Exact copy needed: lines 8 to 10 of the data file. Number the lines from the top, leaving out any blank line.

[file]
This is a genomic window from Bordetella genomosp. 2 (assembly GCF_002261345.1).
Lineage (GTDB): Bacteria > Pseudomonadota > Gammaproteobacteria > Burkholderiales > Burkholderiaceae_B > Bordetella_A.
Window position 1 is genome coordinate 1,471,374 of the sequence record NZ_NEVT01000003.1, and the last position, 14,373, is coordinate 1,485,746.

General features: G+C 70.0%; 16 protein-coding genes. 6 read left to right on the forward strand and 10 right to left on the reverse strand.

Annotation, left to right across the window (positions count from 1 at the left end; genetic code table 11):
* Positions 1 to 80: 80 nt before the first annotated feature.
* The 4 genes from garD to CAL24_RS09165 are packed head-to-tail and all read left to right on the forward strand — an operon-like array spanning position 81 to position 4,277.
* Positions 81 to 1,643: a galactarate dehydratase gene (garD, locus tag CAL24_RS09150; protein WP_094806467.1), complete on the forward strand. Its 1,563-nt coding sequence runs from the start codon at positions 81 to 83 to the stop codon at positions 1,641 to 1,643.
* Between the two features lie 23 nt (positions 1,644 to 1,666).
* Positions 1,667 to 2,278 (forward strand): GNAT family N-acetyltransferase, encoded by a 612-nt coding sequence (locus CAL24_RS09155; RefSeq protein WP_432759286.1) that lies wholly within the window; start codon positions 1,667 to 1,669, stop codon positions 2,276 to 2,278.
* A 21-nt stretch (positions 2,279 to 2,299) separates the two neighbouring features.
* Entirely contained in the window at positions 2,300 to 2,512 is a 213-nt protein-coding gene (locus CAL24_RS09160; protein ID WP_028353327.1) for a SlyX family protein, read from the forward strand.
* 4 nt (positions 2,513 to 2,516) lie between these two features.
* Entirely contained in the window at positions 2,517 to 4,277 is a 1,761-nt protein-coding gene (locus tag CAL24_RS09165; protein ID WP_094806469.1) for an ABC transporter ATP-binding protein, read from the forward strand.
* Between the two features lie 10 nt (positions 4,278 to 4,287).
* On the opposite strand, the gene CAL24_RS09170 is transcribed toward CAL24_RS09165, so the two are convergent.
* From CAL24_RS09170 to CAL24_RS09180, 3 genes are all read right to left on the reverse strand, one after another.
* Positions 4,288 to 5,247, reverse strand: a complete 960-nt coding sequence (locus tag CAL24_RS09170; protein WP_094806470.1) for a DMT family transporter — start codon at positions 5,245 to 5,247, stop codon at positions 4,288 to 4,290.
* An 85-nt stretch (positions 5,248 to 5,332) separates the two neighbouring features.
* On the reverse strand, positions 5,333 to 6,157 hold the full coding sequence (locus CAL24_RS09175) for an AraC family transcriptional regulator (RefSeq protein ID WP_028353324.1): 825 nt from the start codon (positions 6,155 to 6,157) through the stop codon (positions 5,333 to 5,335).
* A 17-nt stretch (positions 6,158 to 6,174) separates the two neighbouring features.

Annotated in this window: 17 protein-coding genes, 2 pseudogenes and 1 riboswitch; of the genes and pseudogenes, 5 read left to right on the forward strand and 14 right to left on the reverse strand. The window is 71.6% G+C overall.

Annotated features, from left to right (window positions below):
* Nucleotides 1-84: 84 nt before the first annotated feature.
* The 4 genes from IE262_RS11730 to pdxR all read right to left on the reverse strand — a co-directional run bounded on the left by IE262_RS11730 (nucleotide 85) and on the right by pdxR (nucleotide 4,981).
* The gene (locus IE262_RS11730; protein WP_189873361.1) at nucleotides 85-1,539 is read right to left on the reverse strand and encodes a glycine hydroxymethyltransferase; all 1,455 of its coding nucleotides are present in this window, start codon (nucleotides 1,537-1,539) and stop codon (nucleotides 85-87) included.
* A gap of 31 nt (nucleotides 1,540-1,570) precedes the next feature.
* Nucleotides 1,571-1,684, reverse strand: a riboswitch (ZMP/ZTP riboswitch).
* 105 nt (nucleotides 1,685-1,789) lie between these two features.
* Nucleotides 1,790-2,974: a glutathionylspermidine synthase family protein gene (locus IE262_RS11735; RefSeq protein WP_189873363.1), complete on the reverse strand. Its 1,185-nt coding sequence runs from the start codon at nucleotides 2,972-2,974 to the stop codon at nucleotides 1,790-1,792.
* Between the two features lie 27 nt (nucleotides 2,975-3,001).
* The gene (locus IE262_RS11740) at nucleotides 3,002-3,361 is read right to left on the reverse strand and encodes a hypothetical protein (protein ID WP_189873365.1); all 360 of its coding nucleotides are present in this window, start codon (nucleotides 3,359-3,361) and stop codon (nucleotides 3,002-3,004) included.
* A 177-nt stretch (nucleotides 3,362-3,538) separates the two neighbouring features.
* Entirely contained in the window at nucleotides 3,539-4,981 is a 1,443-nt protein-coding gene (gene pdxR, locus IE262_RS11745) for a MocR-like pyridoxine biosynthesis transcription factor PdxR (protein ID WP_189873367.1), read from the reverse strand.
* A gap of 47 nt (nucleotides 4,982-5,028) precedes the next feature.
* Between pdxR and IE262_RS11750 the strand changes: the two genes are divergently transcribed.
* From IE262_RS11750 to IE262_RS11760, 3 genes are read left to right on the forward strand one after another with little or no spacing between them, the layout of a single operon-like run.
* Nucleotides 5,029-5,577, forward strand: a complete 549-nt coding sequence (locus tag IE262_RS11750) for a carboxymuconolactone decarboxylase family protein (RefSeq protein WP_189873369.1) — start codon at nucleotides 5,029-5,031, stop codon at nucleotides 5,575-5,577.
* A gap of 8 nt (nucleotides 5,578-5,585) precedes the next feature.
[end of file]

* Positions 81 to 1,643: a galactarate dehydratase gene (garD, locus tag CAL24_RS09150; protein WP_094806467.1), complete on the forward strand. Its 1,563-nt coding sequence runs from the start codon at positions 81 to 83 to the stop codon at positions 1,641 to 1,643.
* Between the two features lie 23 nt (positions 1,644 to 1,666).
* Positions 1,667 to 2,278 (forward strand): GNAT family N-acetyltransferase, encoded by a 612-nt coding sequence (locus CAL24_RS09155; RefSeq protein WP_432759286.1) that lies wholly within the window; start codon positions 1,667 to 1,669, stop codon positions 2,276 to 2,278.